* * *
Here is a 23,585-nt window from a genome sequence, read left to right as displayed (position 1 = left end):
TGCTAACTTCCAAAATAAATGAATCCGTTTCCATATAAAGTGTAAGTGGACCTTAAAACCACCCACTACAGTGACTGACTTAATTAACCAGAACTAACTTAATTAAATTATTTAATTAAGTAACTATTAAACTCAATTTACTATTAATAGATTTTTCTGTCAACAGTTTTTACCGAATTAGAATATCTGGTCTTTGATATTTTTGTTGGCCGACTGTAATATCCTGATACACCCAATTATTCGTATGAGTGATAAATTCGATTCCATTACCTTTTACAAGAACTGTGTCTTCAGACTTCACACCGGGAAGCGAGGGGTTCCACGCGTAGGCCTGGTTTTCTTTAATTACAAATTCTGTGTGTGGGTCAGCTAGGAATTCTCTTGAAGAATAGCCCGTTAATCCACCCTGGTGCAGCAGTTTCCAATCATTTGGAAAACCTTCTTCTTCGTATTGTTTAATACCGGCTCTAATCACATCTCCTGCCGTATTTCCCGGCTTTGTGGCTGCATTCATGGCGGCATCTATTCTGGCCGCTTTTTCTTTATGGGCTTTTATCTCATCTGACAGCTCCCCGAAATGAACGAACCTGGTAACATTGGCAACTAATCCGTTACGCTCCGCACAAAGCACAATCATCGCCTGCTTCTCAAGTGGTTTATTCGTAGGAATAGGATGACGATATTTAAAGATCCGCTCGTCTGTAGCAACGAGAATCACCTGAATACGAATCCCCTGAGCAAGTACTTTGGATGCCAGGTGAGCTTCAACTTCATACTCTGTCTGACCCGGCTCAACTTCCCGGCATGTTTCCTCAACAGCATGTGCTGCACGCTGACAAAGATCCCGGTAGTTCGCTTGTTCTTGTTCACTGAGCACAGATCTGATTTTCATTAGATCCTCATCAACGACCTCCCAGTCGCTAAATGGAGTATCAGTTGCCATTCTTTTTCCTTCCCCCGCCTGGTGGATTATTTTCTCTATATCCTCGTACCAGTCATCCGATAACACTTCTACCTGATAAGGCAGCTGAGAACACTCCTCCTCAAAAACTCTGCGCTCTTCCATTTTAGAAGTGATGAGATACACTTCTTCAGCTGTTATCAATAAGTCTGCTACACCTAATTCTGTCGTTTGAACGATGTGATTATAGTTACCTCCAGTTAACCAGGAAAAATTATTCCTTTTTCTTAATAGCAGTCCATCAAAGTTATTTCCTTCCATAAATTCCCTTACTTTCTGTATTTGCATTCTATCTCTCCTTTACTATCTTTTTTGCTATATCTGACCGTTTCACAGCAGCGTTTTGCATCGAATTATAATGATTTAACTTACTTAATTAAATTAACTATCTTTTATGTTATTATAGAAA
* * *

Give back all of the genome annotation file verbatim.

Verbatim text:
Here is a 23,585-nt window from a genome sequence, read left to right as displayed (position 1 = left end):
TGCTAACTTCCAAAATAAATGAATCCGTTTCCATATAAAGTGTAAGTGGACCTTAAAACCACCCACTACAGTGACTGACTTAATTAACCAGAACTAACTTAATTAAATTATTTAATTAAGTAACTATTAAACTCAATTTACTATTAATAGATTTTTCTGTCAACAGTTTTTACCGAATTAGAATATCTGGTCTTTGATATTTTTGTTGGCCGACTGTAATATCCTGATACACCCAATTATTCGTATGAGTGATAAATTCGATTCCATTACCTTTTACAAGAACTGTGTCTTCAGACTTCACACCGGGAAGCGAGGGGTTCCACGCGTAGGCCTGGTTTTCTTTAATTACAAATTCTGTGTGTGGGTCAGCTAGGAATTCTCTTGAAGAATAGCCCGTTAATCCACCCTGGTGCAGCAGTTTCCAATCATTTGGAAAACCTTCTTCTTCGTATTGTTTAATACCGGCTCTAATCACATCTCCTGCCGTATTTCCCGGCTTTGTGGCTGCATTCATGGCGGCATCTATTCTGGCCGCTTTTTCTTTATGGGCTTTTATCTCATCTGACAGCTCCCCGAAATGAACGAACCTGGTAACATTGGCAACTAATCCGTTACGCTCCGCACAAAGCACAATCATCGCCTGCTTCTCAAGTGGTTTATTCGTAGGAATAGGATGACGATATTTAAAGATCCGCTCGTCTGTAGCAACGAGAATCACCTGAATACGAATCCCCTGAGCAAGTACTTTGGATGCCAGGTGAGCTTCAACTTCATACTCTGTCTGACCCGGCTCAACTTCCCGGCATGTTTCCTCAACAGCATGTGCTGCACGCTGACAAAGATCCCGGTAGTTCGCTTGTTCTTGTTCACTGAGCACAGATCTGATTTTCATTAGATCCTCATCAACGACCTCCCAGTCGCTAAATGGAGTATCAGTTGCCATTCTTTTTCCTTCCCCCGCCTGGTGGATTATTTTCTCTATATCCTCGTACCAGTCATCCGATAACACTTCTACCTGATAAGGCAGCTGAGAACACTCCTCCTCAAAAACTCTGCGCTCTTCCATTTTAGAAGTGATGAGATACACTTCTTCAGCTGTTATCAATAAGTCTGCTACACCTAATTCTGTCGTTTGAACGATGTGATTATAGTTACCTCCAGTTAACCAGGAAAAATTATTCCTTTTTCTTAATAGCAGTCCATCAAAGTTATTTCCTTCCATAAATTCCCTTACTTTCTGTATTTGCATTCTATCTCTCCTTTACTATCTTTTTTGCTATATCTGACCGTTTCACAGCAGCGTTTTGCATCGAATTATAATGATTTAACTTACTTAATTAAATTAACTATCTTTTATGTTATTATAGAAA